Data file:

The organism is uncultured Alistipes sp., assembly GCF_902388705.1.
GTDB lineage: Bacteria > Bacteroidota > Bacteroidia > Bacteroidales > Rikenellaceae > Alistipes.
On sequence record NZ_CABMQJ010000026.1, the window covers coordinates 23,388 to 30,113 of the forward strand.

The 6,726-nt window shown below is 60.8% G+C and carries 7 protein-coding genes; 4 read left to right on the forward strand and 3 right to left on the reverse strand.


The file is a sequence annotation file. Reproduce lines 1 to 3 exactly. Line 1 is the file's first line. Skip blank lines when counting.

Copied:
The organism is uncultured Alistipes sp., assembly GCF_902388705.1.
GTDB lineage: Bacteria > Bacteroidota > Bacteroidia > Bacteroidales > Rikenellaceae > Alistipes.
On sequence record NZ_CABMQJ010000026.1, the window covers coordinates 23,388 to 30,113 of the forward strand.